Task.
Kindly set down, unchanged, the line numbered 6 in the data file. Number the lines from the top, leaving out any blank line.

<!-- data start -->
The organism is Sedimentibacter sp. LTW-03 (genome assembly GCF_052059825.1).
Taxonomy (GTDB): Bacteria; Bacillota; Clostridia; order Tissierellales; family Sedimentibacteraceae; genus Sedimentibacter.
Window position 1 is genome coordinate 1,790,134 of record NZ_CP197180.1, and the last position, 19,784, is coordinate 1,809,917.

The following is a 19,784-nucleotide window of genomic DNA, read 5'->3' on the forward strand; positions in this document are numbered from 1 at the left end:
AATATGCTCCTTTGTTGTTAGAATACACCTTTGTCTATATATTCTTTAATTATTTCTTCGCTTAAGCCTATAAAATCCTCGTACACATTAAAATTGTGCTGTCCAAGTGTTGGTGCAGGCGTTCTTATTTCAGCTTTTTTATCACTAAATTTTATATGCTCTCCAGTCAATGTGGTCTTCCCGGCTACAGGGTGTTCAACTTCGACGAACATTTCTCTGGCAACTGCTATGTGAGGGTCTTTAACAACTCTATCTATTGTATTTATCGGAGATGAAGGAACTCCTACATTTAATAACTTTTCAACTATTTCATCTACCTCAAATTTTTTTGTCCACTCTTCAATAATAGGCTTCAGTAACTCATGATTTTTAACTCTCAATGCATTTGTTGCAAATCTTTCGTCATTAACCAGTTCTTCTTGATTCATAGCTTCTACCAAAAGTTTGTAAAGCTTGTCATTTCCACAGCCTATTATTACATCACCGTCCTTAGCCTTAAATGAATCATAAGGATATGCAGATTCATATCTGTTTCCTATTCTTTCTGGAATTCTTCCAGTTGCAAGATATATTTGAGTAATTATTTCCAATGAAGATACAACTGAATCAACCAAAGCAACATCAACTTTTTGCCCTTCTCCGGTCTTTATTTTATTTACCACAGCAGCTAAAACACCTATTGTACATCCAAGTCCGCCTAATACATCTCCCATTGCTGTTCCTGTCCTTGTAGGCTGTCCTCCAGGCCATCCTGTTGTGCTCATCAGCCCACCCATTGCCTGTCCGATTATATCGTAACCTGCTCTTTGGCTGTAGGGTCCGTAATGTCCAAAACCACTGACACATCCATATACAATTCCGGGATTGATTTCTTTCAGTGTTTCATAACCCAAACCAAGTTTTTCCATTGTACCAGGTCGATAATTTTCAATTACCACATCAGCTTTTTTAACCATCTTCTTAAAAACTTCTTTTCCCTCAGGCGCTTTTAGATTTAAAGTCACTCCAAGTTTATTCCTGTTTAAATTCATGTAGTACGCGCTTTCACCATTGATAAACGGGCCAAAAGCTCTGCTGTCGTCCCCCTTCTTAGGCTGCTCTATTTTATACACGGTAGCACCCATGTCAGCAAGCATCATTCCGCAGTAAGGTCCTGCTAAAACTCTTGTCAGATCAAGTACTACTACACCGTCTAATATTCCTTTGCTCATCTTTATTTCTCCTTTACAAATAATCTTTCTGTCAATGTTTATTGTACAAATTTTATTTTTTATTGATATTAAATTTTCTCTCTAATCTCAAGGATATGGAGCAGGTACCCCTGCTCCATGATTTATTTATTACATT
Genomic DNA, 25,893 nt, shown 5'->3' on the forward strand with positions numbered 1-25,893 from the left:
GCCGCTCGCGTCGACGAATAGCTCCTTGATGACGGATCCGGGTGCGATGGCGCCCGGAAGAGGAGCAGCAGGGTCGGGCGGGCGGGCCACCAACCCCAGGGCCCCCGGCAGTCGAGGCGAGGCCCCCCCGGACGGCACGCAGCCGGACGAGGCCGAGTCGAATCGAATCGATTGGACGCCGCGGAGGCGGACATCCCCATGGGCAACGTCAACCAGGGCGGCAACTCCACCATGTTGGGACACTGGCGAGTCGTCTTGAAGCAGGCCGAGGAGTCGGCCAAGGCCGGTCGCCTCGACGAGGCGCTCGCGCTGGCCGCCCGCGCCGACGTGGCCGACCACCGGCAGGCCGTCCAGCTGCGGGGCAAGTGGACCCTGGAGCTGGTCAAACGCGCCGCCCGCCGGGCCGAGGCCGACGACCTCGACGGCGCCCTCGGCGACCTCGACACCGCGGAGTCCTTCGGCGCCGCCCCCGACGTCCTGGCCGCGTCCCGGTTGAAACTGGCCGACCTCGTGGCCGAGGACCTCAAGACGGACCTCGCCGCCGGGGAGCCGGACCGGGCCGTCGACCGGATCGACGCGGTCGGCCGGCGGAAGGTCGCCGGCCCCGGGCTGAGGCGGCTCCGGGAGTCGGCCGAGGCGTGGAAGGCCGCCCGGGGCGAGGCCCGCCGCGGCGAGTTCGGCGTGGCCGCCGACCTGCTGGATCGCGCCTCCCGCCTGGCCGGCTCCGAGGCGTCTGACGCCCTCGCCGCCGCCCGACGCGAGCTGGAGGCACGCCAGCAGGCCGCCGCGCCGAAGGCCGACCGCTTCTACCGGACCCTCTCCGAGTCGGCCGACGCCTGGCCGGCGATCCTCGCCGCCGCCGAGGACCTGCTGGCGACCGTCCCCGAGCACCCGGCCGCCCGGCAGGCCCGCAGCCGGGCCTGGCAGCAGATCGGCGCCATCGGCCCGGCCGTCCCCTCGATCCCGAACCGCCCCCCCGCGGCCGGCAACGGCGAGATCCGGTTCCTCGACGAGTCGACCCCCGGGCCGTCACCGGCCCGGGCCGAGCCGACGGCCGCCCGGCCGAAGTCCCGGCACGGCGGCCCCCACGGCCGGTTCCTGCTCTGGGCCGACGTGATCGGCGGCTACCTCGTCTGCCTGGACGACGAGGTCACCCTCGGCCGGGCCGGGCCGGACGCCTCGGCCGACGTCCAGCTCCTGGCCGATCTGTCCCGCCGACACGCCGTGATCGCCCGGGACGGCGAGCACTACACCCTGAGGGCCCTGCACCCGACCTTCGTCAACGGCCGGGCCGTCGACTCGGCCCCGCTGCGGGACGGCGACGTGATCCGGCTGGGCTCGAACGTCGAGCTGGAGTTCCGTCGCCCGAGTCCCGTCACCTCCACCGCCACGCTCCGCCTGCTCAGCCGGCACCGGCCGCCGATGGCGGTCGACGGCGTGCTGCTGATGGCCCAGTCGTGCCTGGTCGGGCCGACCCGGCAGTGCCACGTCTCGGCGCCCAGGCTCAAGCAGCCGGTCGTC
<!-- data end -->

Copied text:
Genomic DNA, 25,893 nt, shown 5'->3' on the forward strand with positions numbered 1-25,893 from the left: